Sources say plans being considered in bid to bolster revenue to counter continuing oil price plunge
Saudi officials are considering plans to sell shares in state-owned entities and companies, according to two people with knowledge of the discussions, as the kingdom seeks to bolster revenue to counter the plunge in oil prices.
The government may sell stakes in ports, railways, utilities and airports, the two people said. State-owned hospitals may also be privatized as part of Deputy Crown Prince Mohammed bin Salman’s plans to reduce the kingdom’s reliance on oil revenue, one person said. Saudi officials weren’t immediately available for comment.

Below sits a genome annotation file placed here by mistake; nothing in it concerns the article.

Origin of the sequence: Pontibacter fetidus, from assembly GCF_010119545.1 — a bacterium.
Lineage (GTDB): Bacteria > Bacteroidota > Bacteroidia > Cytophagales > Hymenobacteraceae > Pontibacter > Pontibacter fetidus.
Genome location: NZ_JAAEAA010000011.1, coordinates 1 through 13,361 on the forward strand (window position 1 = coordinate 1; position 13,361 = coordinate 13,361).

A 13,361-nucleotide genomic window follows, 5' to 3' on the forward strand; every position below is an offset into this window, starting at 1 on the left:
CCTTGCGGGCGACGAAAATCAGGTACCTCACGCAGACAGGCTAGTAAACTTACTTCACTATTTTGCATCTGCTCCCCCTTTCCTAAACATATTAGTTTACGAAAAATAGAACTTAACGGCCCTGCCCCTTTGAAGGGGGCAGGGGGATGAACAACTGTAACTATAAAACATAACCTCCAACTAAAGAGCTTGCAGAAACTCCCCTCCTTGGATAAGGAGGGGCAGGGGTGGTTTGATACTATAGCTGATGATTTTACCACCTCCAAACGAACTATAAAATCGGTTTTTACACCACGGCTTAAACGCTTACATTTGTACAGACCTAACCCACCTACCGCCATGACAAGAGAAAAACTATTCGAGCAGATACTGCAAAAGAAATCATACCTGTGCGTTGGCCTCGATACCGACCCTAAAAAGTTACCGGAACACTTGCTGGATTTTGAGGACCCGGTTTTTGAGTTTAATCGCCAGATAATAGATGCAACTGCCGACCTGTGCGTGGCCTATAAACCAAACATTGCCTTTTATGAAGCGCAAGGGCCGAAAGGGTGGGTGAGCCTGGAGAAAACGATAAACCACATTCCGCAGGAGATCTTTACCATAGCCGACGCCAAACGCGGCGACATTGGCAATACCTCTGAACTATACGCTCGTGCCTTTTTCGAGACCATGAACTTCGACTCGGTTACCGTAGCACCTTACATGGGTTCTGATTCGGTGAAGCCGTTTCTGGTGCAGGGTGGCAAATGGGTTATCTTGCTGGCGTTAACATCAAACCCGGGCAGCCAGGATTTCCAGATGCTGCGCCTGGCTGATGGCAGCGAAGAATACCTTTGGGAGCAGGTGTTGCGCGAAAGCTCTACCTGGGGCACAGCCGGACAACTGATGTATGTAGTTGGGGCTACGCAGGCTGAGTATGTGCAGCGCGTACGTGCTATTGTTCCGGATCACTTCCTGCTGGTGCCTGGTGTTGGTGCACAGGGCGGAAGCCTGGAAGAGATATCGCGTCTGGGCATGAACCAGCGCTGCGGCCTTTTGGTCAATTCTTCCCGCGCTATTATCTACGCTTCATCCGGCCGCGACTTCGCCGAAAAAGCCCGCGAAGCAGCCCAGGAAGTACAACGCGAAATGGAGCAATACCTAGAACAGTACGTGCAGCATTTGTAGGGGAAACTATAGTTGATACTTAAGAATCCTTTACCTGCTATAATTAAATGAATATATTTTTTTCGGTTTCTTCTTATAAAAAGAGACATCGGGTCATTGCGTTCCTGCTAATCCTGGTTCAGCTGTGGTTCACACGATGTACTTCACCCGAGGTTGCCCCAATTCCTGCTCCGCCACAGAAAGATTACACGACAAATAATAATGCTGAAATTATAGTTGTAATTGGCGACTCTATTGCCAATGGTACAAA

The world’s biggest oil exporter is trying to tap additional sources of revenue after crude prices declined about 35 percent this year. The kingdom, which relies on oil for at least 80 percent of its revenue, is on course to post a budget deficit equal to 20 percent of economic output this year, according to the International Monetary Fund.
Rather than draw down further on its foreign-currency reserves, Saudi Arabia is expected to cut spending when it unveils its budget this month. The government this year issued bonds for the first time since 2007, and has raised fees for international air travel passengers.
The kingdom’s Economic and Development Affairs Council, headed by Prince Mohammed, held meetings last week with 350 citizens to discuss plans to strengthen the economy and improve the government’s transparency and accountability, Al Watan newspaper reported on Thursday. Prince Mohammed is King Salman’s son.